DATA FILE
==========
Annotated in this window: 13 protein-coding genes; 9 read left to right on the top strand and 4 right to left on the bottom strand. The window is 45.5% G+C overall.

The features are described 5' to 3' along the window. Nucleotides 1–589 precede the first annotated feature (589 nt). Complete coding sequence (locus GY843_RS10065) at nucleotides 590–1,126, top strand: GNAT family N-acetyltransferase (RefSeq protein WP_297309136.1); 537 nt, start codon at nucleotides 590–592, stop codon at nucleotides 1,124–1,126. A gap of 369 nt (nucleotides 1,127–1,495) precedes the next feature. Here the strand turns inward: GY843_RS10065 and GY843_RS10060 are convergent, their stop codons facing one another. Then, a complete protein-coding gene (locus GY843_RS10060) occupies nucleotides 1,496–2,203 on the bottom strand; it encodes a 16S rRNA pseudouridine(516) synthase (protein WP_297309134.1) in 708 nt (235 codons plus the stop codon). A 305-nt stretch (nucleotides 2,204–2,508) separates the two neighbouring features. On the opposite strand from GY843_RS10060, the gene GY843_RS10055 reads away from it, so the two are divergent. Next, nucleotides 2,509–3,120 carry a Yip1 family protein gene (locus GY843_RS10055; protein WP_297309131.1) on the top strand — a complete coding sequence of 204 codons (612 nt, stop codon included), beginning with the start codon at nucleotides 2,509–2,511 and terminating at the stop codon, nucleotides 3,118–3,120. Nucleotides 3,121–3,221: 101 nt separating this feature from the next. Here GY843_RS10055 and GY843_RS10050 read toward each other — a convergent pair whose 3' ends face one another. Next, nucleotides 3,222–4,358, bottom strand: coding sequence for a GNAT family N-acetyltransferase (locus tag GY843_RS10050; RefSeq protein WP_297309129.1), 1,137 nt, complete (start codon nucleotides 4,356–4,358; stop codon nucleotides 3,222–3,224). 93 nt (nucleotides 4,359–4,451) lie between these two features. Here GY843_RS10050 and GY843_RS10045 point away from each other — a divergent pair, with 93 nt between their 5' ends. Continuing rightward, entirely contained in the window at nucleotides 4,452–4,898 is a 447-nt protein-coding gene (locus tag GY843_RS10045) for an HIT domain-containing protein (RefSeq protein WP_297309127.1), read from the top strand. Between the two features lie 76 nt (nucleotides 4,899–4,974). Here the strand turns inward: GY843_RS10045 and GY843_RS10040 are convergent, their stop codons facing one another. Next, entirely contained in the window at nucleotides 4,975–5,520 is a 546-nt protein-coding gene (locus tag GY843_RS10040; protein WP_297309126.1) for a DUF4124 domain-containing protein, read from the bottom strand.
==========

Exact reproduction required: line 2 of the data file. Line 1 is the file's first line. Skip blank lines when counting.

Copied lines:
The features are described 5' to 3' along the window. Nucleotides 1–589 precede the first annotated feature (589 nt). Complete coding sequence (locus GY843_RS10065) at nucleotides 590–1,126, top strand: GNAT family N-acetyltransferase (RefSeq protein WP_297309136.1); 537 nt, start codon at nucleotides 590–592, stop codon at nucleotides 1,124–1,126. A gap of 369 nt (nucleotides 1,127–1,495) precedes the next feature. Here the strand turns inward: GY843_RS10065 and GY843_RS10060 are convergent, their stop codons facing one another. Then, a complete protein-coding gene (locus GY843_RS10060) occupies nucleotides 1,496–2,203 on the bottom strand; it encodes a 16S rRNA pseudouridine(516) synthase (protein WP_297309134.1) in 708 nt (235 codons plus the stop codon). A 305-nt stretch (nucleotides 2,204–2,508) separates the two neighbouring features. On the opposite strand from GY843_RS10060, the gene GY843_RS10055 reads away from it, so the two are divergent. Next, nucleotides 2,509–3,120 carry a Yip1 family protein gene (locus GY843_RS10055; protein WP_297309131.1) on the top strand — a complete coding sequence of 204 codons (612 nt, stop codon included), beginning with the start codon at nucleotides 2,509–2,511 and terminating at the stop codon, nucleotides 3,118–3,120. Nucleotides 3,121–3,221: 101 nt separating this feature from the next. Here GY843_RS10055 and GY843_RS10050 read toward each other — a convergent pair whose 3' ends face one another. Next, nucleotides 3,222–4,358, bottom strand: coding sequence for a GNAT family N-acetyltransferase (locus tag GY843_RS10050; RefSeq protein WP_297309129.1), 1,137 nt, complete (start codon nucleotides 4,356–4,358; stop codon nucleotides 3,222–3,224). 93 nt (nucleotides 4,359–4,451) lie between these two features. Here GY843_RS10050 and GY843_RS10045 point away from each other — a divergent pair, with 93 nt between their 5' ends. Continuing rightward, entirely contained in the window at nucleotides 4,452–4,898 is a 447-nt protein-coding gene (locus tag GY843_RS10045) for an HIT domain-containing protein (RefSeq protein WP_297309127.1), read from the top strand. Between the two features lie 76 nt (nucleotides 4,899–4,974). Here the strand turns inward: GY843_RS10045 and GY843_RS10040 are convergent, their stop codons facing one another. Next, entirely contained in the window at nucleotides 4,975–5,520 is a 546-nt protein-coding gene (locus tag GY843_RS10040; protein WP_297309126.1) for a DUF4124 domain-containing protein, read from the bottom strand.